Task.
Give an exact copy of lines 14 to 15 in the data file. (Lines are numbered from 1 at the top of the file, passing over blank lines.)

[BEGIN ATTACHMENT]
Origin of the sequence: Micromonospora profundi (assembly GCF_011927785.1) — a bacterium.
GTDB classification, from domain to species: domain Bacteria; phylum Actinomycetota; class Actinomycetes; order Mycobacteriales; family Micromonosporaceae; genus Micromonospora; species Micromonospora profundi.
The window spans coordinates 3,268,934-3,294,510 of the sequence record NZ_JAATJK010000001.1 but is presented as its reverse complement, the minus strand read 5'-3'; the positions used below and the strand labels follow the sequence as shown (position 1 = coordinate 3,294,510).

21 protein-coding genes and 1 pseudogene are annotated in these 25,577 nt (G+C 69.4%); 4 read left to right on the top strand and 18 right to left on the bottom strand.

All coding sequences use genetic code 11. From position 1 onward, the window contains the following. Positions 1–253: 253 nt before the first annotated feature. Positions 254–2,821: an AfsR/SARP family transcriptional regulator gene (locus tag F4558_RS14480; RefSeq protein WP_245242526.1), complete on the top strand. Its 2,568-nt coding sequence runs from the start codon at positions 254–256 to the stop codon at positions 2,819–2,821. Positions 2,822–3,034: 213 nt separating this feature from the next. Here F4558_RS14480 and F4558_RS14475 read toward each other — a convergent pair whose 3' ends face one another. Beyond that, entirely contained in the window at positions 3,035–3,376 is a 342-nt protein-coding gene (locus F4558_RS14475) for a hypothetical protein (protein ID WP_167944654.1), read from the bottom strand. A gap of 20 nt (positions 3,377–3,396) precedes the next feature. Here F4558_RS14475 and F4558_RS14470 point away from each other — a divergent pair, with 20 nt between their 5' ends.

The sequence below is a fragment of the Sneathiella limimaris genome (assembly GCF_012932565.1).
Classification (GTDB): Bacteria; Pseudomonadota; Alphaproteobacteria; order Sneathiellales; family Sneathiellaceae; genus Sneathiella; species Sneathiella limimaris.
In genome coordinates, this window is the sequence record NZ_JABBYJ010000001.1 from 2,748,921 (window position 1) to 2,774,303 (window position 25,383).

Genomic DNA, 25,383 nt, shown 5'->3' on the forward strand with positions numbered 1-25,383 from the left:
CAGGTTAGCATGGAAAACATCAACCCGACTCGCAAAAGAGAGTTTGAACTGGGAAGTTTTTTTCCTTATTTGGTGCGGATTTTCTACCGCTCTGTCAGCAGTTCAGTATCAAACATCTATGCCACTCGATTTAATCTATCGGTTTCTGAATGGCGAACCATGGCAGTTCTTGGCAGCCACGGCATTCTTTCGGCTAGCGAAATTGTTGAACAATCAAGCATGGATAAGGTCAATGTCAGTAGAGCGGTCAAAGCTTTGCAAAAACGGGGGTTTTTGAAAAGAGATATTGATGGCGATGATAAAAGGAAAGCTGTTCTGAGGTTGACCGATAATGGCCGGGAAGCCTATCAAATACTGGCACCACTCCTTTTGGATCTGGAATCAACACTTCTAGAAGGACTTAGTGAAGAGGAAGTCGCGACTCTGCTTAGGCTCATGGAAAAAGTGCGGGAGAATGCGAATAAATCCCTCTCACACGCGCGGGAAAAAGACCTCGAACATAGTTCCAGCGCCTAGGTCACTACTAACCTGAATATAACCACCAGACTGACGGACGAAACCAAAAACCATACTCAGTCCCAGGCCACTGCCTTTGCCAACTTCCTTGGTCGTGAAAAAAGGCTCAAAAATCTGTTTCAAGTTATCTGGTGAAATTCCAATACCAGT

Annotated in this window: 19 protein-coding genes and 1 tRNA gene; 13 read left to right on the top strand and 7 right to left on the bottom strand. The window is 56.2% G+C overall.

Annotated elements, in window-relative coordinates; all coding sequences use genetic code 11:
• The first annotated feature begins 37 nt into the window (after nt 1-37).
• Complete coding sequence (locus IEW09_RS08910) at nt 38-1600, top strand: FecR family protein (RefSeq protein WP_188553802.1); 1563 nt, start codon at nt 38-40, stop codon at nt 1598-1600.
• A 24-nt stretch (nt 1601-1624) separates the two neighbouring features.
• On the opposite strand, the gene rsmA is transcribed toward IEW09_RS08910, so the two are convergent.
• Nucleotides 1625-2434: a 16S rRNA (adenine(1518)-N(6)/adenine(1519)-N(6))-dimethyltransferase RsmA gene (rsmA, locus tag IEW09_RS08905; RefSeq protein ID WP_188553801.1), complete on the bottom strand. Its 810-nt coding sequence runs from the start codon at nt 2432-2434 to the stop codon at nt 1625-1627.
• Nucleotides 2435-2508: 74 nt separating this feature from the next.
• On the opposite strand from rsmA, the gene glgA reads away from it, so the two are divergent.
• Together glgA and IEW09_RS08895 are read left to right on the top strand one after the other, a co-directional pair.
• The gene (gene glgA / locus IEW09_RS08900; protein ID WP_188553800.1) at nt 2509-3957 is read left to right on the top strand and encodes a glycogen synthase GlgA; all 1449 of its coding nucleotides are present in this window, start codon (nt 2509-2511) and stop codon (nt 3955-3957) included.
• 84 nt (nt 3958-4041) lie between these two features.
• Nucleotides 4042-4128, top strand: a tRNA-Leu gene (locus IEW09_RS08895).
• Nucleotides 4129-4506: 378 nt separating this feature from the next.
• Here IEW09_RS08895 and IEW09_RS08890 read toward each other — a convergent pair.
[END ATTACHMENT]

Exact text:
• Complete coding sequence (locus IEW09_RS08910) at nt 38-1600, top strand: FecR family protein (RefSeq protein WP_188553802.1); 1563 nt, start codon at nt 38-40, stop codon at nt 1598-1600.
• A 24-nt stretch (nt 1601-1624) separates the two neighbouring features.